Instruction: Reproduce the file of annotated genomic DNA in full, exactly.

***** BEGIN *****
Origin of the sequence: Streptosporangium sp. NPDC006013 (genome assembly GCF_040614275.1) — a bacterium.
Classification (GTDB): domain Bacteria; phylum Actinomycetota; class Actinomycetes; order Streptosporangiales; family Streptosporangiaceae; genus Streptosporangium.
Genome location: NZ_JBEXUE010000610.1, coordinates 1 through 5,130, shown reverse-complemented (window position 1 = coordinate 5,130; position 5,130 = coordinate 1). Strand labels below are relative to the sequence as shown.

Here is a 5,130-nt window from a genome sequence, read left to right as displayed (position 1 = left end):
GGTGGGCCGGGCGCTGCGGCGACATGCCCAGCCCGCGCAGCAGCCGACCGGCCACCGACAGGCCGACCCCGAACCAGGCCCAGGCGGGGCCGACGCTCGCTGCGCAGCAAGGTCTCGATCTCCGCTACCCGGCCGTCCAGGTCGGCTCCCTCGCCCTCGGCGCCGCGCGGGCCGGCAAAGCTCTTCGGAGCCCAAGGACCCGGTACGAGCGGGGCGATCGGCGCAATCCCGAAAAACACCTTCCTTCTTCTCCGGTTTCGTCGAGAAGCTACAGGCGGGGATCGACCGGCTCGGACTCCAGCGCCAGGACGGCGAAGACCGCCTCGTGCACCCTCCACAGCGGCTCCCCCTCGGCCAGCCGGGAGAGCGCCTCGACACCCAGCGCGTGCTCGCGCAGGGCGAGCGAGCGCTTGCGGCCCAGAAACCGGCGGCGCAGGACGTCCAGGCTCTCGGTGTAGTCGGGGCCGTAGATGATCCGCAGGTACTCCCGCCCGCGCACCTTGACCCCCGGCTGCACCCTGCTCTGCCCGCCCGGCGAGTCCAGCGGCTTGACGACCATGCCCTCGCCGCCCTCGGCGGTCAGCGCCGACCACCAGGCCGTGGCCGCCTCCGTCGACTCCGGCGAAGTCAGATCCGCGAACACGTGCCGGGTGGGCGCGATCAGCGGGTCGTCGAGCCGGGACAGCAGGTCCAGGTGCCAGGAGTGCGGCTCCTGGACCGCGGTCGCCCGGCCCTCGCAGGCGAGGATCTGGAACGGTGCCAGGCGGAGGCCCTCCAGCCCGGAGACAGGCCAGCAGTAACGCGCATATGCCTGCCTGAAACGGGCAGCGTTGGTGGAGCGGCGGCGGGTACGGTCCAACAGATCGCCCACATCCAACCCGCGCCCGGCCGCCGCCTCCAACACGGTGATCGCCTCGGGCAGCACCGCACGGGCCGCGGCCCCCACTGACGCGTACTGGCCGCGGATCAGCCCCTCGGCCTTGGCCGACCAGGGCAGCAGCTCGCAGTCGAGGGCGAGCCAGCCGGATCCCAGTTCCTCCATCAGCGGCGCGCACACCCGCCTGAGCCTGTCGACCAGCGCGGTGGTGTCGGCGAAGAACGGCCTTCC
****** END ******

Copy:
Origin of the sequence: Streptosporangium sp. NPDC006013 (genome assembly GCF_040614275.1) — a bacterium.
Classification (GTDB): domain Bacteria; phylum Actinomycetota; class Actinomycetes; order Streptosporangiales; family Streptosporangiaceae; genus Streptosporangium.
Genome location: NZ_JBEXUE010000610.1, coordinates 1 through 5,130, shown reverse-complemented (window position 1 = coordinate 5,130; position 5,130 = coordinate 1). Strand labels below are relative to the sequence as shown.

Here is a 5,130-nt window from a genome sequence, read left to right as displayed (position 1 = left end):
GGTGGGCCGGGCGCTGCGGCGACATGCCCAGCCCGCGCAGCAGCCGACCGGCCACCGACAGGCCGACCCCGAACCAGGCCCAGGCGGGGCCGACGCTCGCTGCGCAGCAAGGTCTCGATCTCCGCTACCCGGCCGTCCAGGTCGGCTCCCTCGCCCTCGGCGCCGCGCGGGCCGGCAAAGCTCTTCGGAGCCCAAGGACCCGGTACGAGCGGGGCGATCGGCGCAATCCCGAAAAACACCTTCCTTCTTCTCCGGTTTCGTCGAGAAGCTACAGGCGGGGATCGACCGGCTCGGACTCCAGCGCCAGGACGGCGAAGACCGCCTCGTGCACCCTCCACAGCGGCTCCCCCTCGGCCAGCCGGGAGAGCGCCTCGACACCCAGCGCGTGCTCGCGCAGGGCGAGCGAGCGCTTGCGGCCCAGAAACCGGCGGCGCAGGACGTCCAGGCTCTCGGTGTAGTCGGGGCCGTAGATGATCCGCAGGTACTCCCGCCCGCGCACCTTGACCCCCGGCTGCACCCTGCTCTGCCCGCCCGGCGAGTCCAGCGGCTTGACGACCATGCCCTCGCCGCCCTCGGCGGTCAGCGCCGACCACCAGGCCGTGGCCGCCTCCGTCGACTCCGGCGAAGTCAGATCCGCGAACACGTGCCGGGTGGGCGCGATCAGCGGGTCGTCGAGCCGGGACAGCAGGTCCAGGTGCCAGGAGTGCGGCTCCTGGACCGCGGTCGCCCGGCCCTCGCAGGCGAGGATCTGGAACGGTGCCAGGCGGAGGCCCTCCAGCCCGGAGACAGGCCAGCAGTAACGCGCATATGCCTGCCTGAAACGGGCAGCGTTGGTGGAGCGGCGGCGGGTACGGTCCAACAGATCGCCCACATCCAACCCGCGCCCGGCCGCCGCCTCCAACACGGTGATCGCCTCGGGCAGCACCGCACGGGCCGCGGCCCCCACTGACGCGTACTGGCCGCGGATCAGCCCCTCGGCCTTGGCCGACCAGGGCAGCAGCTCGCAGTCGAGGGCGAGCCAGCCGGATCCCAGTTCCTCCATCAGCGGCGCGCACACCCGCCTGAGCCTGTCGACCAGCGCGGTGGTGTCGGCGAAGAACGGCCTTCC